I have an overactive mind. It’s constantly working: thinking about what I need to do, writing sermons and reflections, thinking about the last book I read, reminding me about friends and family. Seriously: my mind and heart never stop.
And lately my mind has spent a lot of time on one topic: grief.
First, (well, really, first we moved across the country and then...) I read a wonderful book by Greg Garret about grief (Stories From the Edge: A Theology of Grief). It’s narrative theology (theology expressed through story) and served as a well-written reminder of all I believe about God and grief. Things like: God is in the midst of our suffering and God is bigger than any of our theology boxes. Most of all, this book brought me back to story and how important it is to tell our story. When we tell our stories, reflecting on our lives, we are telling God’s story, the ways God works in our lives and our world.
Secondly, many of my oldest and newest friends are experiencing grief. There are all kinds. One friend has just moved and she is grieving her old life while embracing the new. Another friend is grieving the death of a child. Still another friend is grieving the end of her marriage. There’s more. At times, I feel it is everywhere, all over. Each one is different and, at their core, they are similar. Each grief is a reminder that our lives are very fragile; we are very fragile. Indeed, life is so fragile that every life will crack, every life experiences death. And I find myself yearning for gentleness: that we would be gentle to ourselves and one another.
Thirdly, the tenth anniversary of 9/11 means that for weeks now everywhere I’ve turned there are stories about grief. And each story, though different, is the same. They are each stories of loss. When someone or something dies, we must confront the reality that their future is not ours. The moment grief begins is the moment when nothing will ever be the same.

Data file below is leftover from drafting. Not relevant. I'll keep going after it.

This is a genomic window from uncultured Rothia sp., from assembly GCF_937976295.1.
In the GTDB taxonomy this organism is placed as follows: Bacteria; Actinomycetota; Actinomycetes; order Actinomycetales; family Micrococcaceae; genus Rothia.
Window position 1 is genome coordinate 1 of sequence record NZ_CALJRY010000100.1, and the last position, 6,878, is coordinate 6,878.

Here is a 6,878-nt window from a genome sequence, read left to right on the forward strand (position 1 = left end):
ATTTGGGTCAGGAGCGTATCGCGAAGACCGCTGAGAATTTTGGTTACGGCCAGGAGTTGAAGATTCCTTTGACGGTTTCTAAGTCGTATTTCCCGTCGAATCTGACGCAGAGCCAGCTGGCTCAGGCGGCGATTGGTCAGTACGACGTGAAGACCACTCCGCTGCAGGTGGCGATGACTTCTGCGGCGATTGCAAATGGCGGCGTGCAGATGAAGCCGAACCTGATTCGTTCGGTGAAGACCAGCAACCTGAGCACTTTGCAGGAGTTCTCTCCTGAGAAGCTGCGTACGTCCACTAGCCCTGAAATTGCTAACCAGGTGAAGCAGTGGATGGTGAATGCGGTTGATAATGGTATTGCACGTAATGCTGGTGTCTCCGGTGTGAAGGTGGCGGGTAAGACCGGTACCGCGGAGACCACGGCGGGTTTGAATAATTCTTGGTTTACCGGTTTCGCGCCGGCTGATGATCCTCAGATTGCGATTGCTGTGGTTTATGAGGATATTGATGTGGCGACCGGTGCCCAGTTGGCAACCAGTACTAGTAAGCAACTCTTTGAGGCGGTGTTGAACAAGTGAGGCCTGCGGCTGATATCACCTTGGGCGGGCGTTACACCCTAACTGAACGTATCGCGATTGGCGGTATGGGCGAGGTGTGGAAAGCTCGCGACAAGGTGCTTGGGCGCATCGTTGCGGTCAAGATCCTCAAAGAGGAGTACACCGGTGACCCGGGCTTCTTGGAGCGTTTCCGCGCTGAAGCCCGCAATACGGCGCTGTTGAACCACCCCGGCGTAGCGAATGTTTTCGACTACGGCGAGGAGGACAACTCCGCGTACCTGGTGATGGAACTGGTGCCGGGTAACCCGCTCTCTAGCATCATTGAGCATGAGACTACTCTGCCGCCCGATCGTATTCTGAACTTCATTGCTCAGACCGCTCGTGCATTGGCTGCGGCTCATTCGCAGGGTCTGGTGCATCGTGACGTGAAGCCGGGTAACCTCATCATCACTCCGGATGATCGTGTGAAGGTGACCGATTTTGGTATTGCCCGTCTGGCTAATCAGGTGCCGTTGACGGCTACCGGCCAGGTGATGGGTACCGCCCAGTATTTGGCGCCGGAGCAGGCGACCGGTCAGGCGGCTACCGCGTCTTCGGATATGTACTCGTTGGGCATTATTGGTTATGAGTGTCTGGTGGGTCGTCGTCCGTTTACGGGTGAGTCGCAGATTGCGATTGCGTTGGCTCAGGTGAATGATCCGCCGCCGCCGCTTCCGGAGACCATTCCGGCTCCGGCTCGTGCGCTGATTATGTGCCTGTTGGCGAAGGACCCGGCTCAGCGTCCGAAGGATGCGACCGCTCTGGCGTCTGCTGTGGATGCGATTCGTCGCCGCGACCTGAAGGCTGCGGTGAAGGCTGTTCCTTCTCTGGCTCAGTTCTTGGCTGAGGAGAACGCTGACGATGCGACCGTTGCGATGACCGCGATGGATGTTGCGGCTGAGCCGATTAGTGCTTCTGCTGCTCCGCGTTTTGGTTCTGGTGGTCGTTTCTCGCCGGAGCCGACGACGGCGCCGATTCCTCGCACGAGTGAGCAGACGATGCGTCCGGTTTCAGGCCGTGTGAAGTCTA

As I sat in my car and wept over the 9/11 stories, I knew that I was not only crying for the grief of strangers. When I sat at my counter and cried over a friend’s blog, I knew I was not only crying with her. Those tears hold countless stories of my own: relationships ended or gone astray, loved ones who have died, changes in life that mean the future looks different than I thought or imagined.
I’m always tempted to hide these tears, store them up inside my heart. To allow them to flow freely means embracing the fragility and vulnerability of life. And this scares me. Yet, my faith in Jesus is quick to remind me about the power of vulnerability. Every time Jesus healed the sick, fed the poor, cared for the weak and neglected, he made himself vulnerable. His ministry made him an enemy of the Empire and a prime candidate for death on the cross. And his death, the most vulnerable act of God, led to the resurrection, the most powerful act of God. When we are able to live authentically, reveal the vulnerability of our hearts, risk the fragility of our lives, we make ourselves available to the power of new life.
And, oh, it is so hard. Loving and living; walking into a future that is new and different. This morning I took a deep breath and decided to try. I know I’m not the only one. I heard and tried to echo the refrain: be gentle, live gently. And I’m grateful, joyful, that we were able to meet each other and risk weaving our lives together. Because, frankly, I don’t want to live alone; I’d rather do this with you, even if it means I might lose you.
Peace be with you,